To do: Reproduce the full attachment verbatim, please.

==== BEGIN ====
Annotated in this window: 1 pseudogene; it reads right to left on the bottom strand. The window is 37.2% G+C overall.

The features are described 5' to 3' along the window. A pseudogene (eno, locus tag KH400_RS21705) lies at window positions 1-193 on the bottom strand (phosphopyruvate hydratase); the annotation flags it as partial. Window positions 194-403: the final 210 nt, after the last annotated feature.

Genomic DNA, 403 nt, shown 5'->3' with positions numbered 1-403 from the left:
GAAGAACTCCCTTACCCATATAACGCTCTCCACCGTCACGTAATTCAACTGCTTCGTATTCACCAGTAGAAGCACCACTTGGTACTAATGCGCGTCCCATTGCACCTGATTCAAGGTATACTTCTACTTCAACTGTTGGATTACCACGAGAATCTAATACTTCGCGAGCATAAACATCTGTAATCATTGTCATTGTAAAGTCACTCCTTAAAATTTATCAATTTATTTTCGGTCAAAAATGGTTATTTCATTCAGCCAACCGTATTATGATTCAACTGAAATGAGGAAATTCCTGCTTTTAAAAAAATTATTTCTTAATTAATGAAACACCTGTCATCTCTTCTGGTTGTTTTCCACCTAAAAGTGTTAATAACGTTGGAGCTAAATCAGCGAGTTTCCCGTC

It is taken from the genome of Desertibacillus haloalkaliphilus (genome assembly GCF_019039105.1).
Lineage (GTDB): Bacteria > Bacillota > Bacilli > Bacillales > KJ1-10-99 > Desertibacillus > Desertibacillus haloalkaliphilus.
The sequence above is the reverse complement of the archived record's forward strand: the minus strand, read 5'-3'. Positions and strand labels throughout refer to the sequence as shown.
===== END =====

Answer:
Annotated in this window: 1 pseudogene; it reads right to left on the bottom strand. The window is 37.2% G+C overall.

The features are described 5' to 3' along the window. A pseudogene (eno, locus tag KH400_RS21705) lies at window positions 1-193 on the bottom strand (phosphopyruvate hydratase); the annotation flags it as partial. Window positions 194-403: the final 210 nt, after the last annotated feature.

Genomic DNA, 403 nt, shown 5'->3' with positions numbered 1-403 from the left:
GAAGAACTCCCTTACCCATATAACGCTCTCCACCGTCACGTAATTCAACTGCTTCGTATTCACCAGTAGAAGCACCACTTGGTACTAATGCGCGTCCCATTGCACCTGATTCAAGGTATACTTCTACTTCAACTGTTGGATTACCACGAGAATCTAATACTTCGCGAGCATAAACATCTGTAATCATTGTCATTGTAAAGTCACTCCTTAAAATTTATCAATTTATTTTCGGTCAAAAATGGTTATTTCATTCAGCCAACCGTATTATGATTCAACTGAAATGAGGAAATTCCTGCTTTTAAAAAAATTATTTCTTAATTAATGAAACACCTGTCATCTCTTCTGGTTGTTTTCCACCTAAAAGTGTTAATAACGTTGGAGCTAAATCAGCGAGTTTCCCGTC

It is taken from the genome of Desertibacillus haloalkaliphilus (genome assembly GCF_019039105.1).
Lineage (GTDB): Bacteria > Bacillota > Bacilli > Bacillales > KJ1-10-99 > Desertibacillus > Desertibacillus haloalkaliphilus.
The sequence above is the reverse complement of the archived record's forward strand: the minus strand, read 5'-3'. Positions and strand labels throughout refer to the sequence as shown.